Introduction: What Varies when Language Varies?

Helle Metslang 1 , Külli Habicht 2 , and Tiit Hennoste 2
  • 1 Institute of Estonian and General Linguistics, University of Tartu, Ülikooli 18, Tartu, Estonia
  • 2 University of Tartu, Tartu, Estonia
Helle Metslang
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  • Institute of Estonian and General Linguistics, University of Tartu, Ülikooli 18, Tartu, 50090, Estonia
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, Külli Habicht and Tiit Hennoste

Variation is a universal phenomenon permeating language, culture, and the entire worldview. It characterizes human linguistic ability in the broadest sense. The current edition focuses on language variation which is examined from different angles: concentrating on the stability or variability of different levels and components of language, comparing morphosyntactic and semantic patterns in different languages, examining how mechanisms of human cognition manifest in language, and analyzing language as material for traditional song. Systematic patterns of variation for different levels are outlined.

In linguistics, variation first became a central topic of research, studied systematically and quantifiably, in sociolinguistics (e.g. Labov 1972), with the focus of the study on phonetic and phonological details. The study of variation in grammar, being more complicated, began a decade later in the 1980s. By now, variation has become a central concept in the study of morphosyntax where variation is broadly defined as the use of different linguistic codings for the same functions (Dufter et al. 2009: 2–3). The framework of variation is also applicable to the study of similarities and differences, for example, in prosody, morphology, word formation, semantics, and pragmatics but also in comparing language varieties (see e.g. Lieb 1993).

Variation is also a central concept in folklore whose mechanisms are based on the interaction of invariance and variability. The poetic structure of traditional song is developed from linguistic material, and its variation is restricted by communication type and syncretism with music and performance (see e.g. Metslang 1987, Honko 2000, Babič and Voolaid 2019a).

This special issue is inspired by the conference “Variation in language, literature and folklore” held in Tartu, Estonia, in December 2017. The main organizers of the conference were the Centre of Excellence in Estonian Studies and the working group of Estonian Research Council research project PUT475 (and of the next project PRG341). The topics discussed at the conference included specific and common in variation in language, literature, folklore, and music, and the confluences and connections between different variations (see also Babič and Voolaid 2019b). This issue contains contributions based on conference presentations on linguistic variation as well as new studies.

The issue contains nine studies focusing on (1) the general concept of variation (Moravcsik), (2) morphosyntactic variation (Sahkai and Tamm; Irimia; Norvik), semantic variation (Kalda and Uusküla; Prieto Mendoza); rhythmical variability in sung oral poetry (Bravi and Proto; Oras).

Edith Moravcsik in her study “Accounting for variation in language” uses examples from different languages and levels of language to analyze the concept of variation in general, distinguishing between different approaches to similar phenomena: when are similar phenomena considered to be subtypes of the same general type and when does one of them gain the status of a type. The factors of different approaches are examined and comparisons made with similar examples in other disciplines and in everyday life. The study thereby contributes to the general theoretical characterization of variation.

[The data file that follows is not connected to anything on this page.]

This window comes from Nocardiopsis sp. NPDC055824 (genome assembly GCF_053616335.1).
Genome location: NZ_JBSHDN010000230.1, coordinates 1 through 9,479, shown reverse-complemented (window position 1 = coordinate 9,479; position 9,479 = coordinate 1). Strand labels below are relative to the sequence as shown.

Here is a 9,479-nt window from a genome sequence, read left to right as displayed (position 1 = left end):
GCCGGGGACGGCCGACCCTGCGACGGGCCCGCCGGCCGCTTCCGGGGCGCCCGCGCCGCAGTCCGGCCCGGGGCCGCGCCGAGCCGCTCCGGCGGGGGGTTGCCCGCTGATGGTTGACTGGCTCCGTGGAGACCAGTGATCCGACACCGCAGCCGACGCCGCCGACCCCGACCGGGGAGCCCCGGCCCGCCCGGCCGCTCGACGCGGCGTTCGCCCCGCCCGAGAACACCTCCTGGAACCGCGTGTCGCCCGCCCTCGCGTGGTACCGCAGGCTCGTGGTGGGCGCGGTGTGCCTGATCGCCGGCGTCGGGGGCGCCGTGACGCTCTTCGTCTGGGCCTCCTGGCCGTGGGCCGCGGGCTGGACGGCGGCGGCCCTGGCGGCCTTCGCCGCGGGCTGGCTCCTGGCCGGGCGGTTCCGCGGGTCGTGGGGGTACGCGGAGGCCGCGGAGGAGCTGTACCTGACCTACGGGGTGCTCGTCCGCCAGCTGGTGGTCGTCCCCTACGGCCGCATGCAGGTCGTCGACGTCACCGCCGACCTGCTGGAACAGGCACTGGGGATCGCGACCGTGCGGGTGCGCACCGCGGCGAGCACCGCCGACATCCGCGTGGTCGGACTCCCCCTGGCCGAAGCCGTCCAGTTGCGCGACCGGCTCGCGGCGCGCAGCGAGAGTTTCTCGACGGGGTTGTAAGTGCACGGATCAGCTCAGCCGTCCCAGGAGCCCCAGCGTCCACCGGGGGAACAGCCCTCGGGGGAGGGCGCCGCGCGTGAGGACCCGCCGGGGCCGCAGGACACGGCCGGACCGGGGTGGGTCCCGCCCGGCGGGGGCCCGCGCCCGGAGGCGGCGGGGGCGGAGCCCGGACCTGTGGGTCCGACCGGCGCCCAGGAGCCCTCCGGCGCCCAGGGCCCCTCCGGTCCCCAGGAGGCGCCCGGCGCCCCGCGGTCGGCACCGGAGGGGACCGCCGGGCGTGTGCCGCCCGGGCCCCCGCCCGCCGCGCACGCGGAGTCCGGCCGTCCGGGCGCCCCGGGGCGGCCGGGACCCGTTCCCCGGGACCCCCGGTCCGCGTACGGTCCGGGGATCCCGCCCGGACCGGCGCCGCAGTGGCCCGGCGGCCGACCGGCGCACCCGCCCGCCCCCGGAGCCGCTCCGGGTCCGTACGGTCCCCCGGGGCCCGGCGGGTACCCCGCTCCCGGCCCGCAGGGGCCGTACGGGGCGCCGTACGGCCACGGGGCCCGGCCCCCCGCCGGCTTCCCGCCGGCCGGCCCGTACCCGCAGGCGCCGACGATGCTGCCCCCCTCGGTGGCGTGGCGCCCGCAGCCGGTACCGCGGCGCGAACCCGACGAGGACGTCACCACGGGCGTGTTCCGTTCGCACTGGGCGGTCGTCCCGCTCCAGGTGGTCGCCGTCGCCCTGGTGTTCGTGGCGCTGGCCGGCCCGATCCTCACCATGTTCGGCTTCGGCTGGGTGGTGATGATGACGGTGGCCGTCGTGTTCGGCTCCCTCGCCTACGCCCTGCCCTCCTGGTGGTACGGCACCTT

Heete Sahkai and Anne Tamm’s “Verb placement and accentuation: Does prosody constrain the Estonian V2?” explores variation in word order in Estonian sentences and its relation to sentence prosody. Estonian is a verb-second language but V2 is more of a tendency and the study analyses one type of divergence from the tendency, verb placement further from the second position. The research material includes both a written corpus and a spoken production study. To study the potential prosody of the written corpus the authors used an algorithm based on a sentence accent assignment model proposed by Caroline Féry (2011). The study shows the relation between verb position and verb accent: while clausemedial verbs tend to bear a nuclear pitch accent, second-position verbs don’t.

Monica Alexandrina Irimia’s “Variation on differential object marking: on some differences between Spanish and Romanian” investigates morphosyntactic variation between two closely related languages. Differential object marking, like differential argument marking in general, has remained a central topic of interest for syntax researchers during the recent decades. Irimia’s analysis, which is based on a generative approach (minimalism), shows that while differential object marking has many similarities in the languages and is mainly associated with the same factors, there are nonetheless several differences in the selection and hierarchy of factors.

Miina Norvik’s “The expression of change-of-state in the Finnic languages” also discusses variation in the morphosyntax of closely related languages. Norvik examines verbs and constructions expressing change in Finnic languages belonging to the Uralic language group. The research material consists of data sets compiled from various collections of texts and results of previous studies. Verbs that develop into predicates of change by grammaticalization and/or borrowing include the concepts COME, GO, REMAIN/STAY, GET, WILL BE, MAKE/DO, and BE BORN/GIVE BIRTH as their source meaning. The study shows that each Finnic language uses several verbs of change; some languages have developed a general change verb that also functions as a future copula.